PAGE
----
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However, Hugh Ritchie, who played Seymour and Andrew Soutter, who played Mr Mushnik were the 2 performers who did it for me. The last time I saw Hugh perform, it was in the LOT’s production of West Side Story, where he was the male lead in this story also. Hugh is not just a pleasure to watch, but his strong talented voice has the ability to interpret the emotion of the lyrics perfectly. Andrew, however, brought that extra bit of fun to each scene, and this was truly evident in the musical number, “Mushnik & Son,” where both Hugh and Seymour treated audiences to a wonderful, flamboyant performance, where they salsa danced, pirouetted and even piggy-backed their way throughout the song; proving them to be a class act.

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Credit must also be given to a character duo, who are not seen throughout the show, but played a huge part…and this is Bryan Kling (voice of Audrey II) and Evan Sokolowski (Puppeteer of Audrey II). The combination of vocal and puppeteer talents was wonderful and I had huge respect for how they achieved the end result.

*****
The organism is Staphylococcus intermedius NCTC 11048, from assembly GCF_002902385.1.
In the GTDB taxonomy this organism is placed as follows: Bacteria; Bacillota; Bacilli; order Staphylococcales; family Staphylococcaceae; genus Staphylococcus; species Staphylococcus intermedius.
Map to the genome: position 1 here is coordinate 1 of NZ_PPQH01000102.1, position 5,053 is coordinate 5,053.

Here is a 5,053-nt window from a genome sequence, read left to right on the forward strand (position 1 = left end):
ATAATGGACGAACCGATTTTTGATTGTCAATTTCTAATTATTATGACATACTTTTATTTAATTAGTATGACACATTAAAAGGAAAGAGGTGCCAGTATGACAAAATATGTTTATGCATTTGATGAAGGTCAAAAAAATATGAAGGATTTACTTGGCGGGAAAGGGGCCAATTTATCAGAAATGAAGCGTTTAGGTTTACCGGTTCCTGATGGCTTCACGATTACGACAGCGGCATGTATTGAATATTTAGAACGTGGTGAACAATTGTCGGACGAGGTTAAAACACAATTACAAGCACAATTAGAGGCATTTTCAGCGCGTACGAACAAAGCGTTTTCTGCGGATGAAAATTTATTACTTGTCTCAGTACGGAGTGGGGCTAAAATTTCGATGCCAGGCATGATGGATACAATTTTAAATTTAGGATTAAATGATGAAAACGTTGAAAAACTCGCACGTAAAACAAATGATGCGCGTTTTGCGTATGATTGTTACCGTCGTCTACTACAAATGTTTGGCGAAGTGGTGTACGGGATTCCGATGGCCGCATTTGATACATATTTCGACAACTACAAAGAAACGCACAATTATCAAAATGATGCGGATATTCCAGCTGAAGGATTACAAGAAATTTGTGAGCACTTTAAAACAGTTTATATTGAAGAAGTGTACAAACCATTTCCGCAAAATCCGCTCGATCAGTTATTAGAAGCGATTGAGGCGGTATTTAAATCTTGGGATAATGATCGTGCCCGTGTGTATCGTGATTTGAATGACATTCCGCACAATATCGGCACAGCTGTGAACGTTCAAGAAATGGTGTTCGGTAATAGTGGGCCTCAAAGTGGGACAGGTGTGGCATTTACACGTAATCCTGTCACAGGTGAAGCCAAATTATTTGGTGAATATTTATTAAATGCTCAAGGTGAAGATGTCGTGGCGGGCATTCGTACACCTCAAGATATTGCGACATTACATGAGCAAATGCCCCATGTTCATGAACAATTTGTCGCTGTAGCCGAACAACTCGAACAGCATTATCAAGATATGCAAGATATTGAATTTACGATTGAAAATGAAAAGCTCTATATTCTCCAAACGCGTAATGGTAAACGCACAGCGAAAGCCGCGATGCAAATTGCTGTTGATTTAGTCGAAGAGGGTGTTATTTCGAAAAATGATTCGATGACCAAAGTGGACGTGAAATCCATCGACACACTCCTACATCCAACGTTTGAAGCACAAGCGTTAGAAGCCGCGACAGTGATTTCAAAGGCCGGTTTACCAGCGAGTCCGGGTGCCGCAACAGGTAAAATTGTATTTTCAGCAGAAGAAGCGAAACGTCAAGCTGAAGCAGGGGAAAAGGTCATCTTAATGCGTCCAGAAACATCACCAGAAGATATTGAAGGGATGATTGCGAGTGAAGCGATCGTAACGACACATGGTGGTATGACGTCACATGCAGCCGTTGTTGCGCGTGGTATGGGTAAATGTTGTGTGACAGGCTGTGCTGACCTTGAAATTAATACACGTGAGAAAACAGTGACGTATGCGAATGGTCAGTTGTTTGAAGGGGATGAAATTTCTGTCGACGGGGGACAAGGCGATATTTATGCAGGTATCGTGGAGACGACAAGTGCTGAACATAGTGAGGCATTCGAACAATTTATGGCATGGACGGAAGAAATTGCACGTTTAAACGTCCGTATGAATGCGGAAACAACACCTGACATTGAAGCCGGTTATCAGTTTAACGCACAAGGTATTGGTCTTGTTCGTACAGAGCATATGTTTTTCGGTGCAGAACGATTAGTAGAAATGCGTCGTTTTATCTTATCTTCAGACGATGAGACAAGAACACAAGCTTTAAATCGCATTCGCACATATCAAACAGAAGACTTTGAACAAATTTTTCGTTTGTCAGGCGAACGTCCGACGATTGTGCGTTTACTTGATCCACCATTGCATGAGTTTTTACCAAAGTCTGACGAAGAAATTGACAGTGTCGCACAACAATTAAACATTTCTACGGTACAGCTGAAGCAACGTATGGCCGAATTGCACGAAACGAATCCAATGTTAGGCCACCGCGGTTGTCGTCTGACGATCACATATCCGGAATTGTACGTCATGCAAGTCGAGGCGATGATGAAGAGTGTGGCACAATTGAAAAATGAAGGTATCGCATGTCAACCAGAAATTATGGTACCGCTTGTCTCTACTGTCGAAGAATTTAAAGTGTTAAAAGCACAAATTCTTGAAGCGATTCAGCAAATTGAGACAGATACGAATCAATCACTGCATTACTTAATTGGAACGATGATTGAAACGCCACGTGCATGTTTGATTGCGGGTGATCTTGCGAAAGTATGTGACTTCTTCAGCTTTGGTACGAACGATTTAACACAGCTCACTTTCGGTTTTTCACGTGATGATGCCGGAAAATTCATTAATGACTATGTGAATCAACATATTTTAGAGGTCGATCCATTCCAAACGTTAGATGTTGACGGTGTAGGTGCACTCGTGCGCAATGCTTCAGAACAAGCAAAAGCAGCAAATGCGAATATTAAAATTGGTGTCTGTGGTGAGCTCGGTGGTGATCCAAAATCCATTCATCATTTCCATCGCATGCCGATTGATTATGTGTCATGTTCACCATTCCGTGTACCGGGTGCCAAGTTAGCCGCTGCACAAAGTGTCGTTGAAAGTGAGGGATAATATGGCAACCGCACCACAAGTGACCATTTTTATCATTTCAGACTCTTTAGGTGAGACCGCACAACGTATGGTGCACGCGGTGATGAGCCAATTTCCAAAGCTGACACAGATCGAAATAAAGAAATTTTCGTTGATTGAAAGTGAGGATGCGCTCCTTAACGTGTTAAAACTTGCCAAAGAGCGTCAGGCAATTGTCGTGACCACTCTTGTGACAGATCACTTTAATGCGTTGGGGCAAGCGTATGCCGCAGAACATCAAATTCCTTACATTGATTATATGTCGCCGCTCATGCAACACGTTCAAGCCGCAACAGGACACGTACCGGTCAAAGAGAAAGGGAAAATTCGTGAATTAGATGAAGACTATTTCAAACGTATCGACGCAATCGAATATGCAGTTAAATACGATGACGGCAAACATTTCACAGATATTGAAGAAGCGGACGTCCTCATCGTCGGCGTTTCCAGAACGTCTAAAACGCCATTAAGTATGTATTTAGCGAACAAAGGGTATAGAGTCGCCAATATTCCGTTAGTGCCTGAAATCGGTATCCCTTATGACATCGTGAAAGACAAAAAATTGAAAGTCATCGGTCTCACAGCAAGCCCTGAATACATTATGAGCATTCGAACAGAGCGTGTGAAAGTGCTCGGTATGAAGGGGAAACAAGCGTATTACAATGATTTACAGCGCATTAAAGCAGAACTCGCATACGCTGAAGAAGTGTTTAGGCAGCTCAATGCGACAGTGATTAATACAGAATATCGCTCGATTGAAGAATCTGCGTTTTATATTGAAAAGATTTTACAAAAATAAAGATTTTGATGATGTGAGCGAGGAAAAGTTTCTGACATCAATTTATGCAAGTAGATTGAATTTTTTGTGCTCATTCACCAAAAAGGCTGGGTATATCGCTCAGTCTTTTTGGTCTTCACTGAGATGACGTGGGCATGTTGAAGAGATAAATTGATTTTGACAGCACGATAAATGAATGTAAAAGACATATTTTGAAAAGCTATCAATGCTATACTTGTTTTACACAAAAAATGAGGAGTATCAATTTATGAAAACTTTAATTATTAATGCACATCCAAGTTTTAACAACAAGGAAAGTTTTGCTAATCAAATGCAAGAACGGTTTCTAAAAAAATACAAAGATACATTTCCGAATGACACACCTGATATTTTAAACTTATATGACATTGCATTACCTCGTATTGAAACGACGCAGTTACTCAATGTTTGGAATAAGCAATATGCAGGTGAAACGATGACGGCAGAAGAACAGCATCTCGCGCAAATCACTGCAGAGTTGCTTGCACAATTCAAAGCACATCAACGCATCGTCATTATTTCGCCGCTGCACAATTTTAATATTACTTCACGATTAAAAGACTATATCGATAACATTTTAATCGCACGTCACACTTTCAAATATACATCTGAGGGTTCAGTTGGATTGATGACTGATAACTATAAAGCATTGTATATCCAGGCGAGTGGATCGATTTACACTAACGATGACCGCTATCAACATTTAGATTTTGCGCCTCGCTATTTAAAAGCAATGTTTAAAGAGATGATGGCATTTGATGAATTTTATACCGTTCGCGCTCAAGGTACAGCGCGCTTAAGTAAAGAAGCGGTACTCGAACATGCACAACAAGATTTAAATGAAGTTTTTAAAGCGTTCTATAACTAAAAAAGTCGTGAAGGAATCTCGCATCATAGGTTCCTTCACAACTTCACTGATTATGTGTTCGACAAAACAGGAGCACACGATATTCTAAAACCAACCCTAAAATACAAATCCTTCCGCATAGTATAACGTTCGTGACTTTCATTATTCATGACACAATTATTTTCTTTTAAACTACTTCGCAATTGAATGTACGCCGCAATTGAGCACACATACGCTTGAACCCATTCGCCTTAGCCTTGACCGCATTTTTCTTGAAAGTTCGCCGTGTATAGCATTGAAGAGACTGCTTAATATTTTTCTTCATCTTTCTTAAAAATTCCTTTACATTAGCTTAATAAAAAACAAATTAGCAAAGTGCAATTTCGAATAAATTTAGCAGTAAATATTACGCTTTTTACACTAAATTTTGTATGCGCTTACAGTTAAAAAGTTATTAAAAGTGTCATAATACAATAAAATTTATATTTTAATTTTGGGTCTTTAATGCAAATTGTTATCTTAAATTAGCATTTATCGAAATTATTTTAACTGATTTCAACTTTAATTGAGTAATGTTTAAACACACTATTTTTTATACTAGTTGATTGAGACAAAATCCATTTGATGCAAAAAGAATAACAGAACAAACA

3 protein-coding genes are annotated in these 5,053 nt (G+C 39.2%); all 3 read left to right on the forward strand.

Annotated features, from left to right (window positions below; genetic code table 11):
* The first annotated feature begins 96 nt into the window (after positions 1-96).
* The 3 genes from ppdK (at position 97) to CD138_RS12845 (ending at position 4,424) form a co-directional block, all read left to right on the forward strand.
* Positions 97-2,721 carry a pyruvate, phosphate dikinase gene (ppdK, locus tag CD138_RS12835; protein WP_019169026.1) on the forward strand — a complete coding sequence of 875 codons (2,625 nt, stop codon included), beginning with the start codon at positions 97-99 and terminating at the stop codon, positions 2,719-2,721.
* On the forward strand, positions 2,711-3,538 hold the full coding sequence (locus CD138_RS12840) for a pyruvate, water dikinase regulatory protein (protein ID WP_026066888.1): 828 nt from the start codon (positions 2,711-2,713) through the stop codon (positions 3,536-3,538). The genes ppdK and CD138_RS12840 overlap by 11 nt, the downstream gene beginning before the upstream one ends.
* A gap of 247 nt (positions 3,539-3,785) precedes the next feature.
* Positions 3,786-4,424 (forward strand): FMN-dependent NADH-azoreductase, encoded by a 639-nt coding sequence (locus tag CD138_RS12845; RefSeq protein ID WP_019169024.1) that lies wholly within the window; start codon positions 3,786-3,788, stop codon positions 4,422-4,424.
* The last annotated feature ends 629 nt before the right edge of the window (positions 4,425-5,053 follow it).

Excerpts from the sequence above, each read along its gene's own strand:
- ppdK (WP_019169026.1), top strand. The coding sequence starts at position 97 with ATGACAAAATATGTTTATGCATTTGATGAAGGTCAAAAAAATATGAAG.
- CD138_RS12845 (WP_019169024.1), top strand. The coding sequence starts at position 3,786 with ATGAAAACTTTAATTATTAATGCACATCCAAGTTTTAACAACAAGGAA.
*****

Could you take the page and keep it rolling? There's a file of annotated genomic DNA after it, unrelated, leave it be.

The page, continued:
If you are looking for a great show to see, get down to the Lower Ossington Theatre from March 24th to May 14th 2017 to see Little Shop of Horrors. You will laugh from beginning to end, and is the perfect way to spend your weekend. With live performances from Fridays through to Sundays, what more could you ask for this Spring weekend?

Tickets can be purchased at the theatre box office at 100A Lower Ossington Avenue, Toronto, or can be purchased in advance online, by clicking HERE.

Hope you all enjoy this hilarious and fun-filled show. Let me know how you get on. And remember…DON’T FEED THE PLANTS.

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*Role of Ronette usually played by Jenna Daley

“Proof” at The Red Sandcastle Theatre: The Review

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Last night, an opportunity presented itself for me to witness one of my favorite stories brought to life on the Toronto stage. So how could I turn away from that? Walking down through my favorite area of “The Six,“…Queen St East, on a crisp Thursday evening, I was surprised to know that this theatre existed, despite this being a place I often frequent. But there it was…the Red Sandcastle Theatre.

I walked through the signature red entrance, and inside the magic began. New theatre company, Theatre UnBlocked; lead by their creator and producer Carina Cojeen, have decided to bring the public a show that not only has a high degree of relevance today and relatable to many aspects of life, but is a Tony Award winning play and Pultitzer Prize winner also. This show is none other than the wonderful and thought provoking, “PROOF,” which plays from March 9-March 19 2017.